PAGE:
“[I am] like hundreds of thousands of others: people with an Arab or a Muslim background doing daily double-takes when faced with their reflection in a western mirror.” (Soueif 2004)
Born in Egypt, as the child of two Arab university professors, Ahdaf Soueif is an author who fuses elements from an English education and society with aspects from her Cairene milieu in her fictional and nonfictional writings. Several years of Soueif’s childhood were spent in London, where she was able to explore the Anglophone literary scene whilst embracing her Egyptian roots through the culture of her parents. Ahdaf Soueif is the product from a dual Eastern and Western upbringing, a life characterized by a mixture of different cultures which is commonly linked in postcolonial studies with hybrid identity. According to Ashcroft, Griffiths, and Tiffin, hybridity is “one of the most widely employed and most disputed terms in post-colonial theory, [which] commonly refers to the creation of new transcultural forms within the contact zone produced by colonization” (Ashcroft, Griffiths, and Tiffin 1998: 118). Many literary analyses of novels produced in the era following colonial occupation focus on how two or more cultures fuse and how the characters in these stories attempt to negotiate the differences that come along with such a merger, a pattern which is also followed in Ahdaf Soueif’s In the Eye of the Sun (1992)and The Map of Love (1999). Homi K. Bhabha describes this process, known as hybridity, as the creation of culture and identity from the blending of cultural elements of the colonizer and the colonized, thereby defying the origins of any authentic identity (Bhabha 1990). Authors situated in this postcolonial era move between different worlds, trying to merge diverse cultures. This fusion of different cultures has led these postcolonial writers to a coalition of different reading audiences, which has exposed them to different levels of apprehension and appreciation.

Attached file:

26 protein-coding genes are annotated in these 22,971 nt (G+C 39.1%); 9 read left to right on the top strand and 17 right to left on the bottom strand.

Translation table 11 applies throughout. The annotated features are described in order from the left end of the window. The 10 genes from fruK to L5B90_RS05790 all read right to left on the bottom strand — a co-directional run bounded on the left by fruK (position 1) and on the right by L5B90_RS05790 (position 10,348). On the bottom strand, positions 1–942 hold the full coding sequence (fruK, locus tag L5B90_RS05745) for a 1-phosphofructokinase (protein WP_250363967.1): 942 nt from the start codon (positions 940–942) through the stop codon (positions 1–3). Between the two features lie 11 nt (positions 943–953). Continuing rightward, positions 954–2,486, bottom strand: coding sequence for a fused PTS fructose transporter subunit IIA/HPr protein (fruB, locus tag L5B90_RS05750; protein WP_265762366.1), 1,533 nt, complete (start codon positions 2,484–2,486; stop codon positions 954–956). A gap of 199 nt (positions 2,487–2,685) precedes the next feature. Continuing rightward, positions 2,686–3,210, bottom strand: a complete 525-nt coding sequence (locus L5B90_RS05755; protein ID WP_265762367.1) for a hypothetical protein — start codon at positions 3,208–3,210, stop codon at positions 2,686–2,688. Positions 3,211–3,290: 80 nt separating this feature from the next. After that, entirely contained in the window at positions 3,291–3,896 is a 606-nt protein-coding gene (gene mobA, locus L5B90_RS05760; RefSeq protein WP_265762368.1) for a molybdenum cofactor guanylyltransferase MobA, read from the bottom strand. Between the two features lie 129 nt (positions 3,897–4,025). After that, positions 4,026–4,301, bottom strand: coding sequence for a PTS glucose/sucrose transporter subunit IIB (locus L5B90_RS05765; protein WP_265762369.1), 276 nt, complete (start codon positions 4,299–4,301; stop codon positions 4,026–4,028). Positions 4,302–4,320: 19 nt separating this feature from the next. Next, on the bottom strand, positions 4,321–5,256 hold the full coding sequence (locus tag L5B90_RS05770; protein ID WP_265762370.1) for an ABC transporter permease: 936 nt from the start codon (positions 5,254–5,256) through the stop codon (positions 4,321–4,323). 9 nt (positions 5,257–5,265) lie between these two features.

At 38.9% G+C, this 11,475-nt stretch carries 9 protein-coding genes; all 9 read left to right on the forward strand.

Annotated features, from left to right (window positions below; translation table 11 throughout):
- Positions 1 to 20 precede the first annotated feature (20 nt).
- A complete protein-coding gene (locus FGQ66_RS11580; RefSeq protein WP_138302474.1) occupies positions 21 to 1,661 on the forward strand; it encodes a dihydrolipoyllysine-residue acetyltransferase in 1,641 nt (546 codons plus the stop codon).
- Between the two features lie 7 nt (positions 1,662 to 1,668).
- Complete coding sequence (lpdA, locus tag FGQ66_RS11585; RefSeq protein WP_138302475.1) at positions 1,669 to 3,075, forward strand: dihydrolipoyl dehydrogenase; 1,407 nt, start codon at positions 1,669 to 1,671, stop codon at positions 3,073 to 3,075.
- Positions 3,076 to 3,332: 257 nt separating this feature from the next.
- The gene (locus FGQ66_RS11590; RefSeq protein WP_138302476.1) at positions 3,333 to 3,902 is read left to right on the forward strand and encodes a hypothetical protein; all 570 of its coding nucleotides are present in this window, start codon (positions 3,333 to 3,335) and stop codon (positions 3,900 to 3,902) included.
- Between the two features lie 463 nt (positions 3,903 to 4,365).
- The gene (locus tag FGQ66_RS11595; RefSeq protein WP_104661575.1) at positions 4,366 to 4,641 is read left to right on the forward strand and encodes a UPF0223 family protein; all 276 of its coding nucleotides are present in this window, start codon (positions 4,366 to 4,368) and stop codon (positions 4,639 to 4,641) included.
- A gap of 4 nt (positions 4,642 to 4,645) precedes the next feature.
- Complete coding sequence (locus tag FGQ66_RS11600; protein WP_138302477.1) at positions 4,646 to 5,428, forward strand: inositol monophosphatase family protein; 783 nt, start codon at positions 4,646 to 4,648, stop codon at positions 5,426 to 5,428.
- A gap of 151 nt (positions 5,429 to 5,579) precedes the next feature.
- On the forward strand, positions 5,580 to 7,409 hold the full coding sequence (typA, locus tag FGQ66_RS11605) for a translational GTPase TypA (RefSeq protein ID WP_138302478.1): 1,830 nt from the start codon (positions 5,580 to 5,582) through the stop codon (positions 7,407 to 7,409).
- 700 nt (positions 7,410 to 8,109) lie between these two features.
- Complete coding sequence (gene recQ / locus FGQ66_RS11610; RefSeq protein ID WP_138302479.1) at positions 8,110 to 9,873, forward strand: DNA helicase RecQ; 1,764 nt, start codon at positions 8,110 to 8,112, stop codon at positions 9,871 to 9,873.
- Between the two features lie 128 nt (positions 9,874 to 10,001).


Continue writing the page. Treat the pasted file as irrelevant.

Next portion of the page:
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Analyzing the high level of hybridity in Soueif’s personal life, one might expect that a similar interest in transcultural elements will be detected when reading her fictional and non-fictional work. Ahdaf Soueif has written several articles on political and cultural affairs that shape the contemporary world, such as “The Heart of the Matter” (2007) that deals with the troubles in Palestine in a present-day context. In 2004, she published a book entitled Mezzaterra: Fragments from the Common Ground, which contains a collection of non-fictional essays on significant matters that are linked with the “Mezzaterra” in a globalized world. As a recipient of two different cultures, Ahdaf Soueif is engaged in making different cultural grounds meet throughout her writings, or as Soueif herself describes it, in exploring the “Mezzaterra”, which refers to the construction of a meeting point for diverse cultures and traditions,
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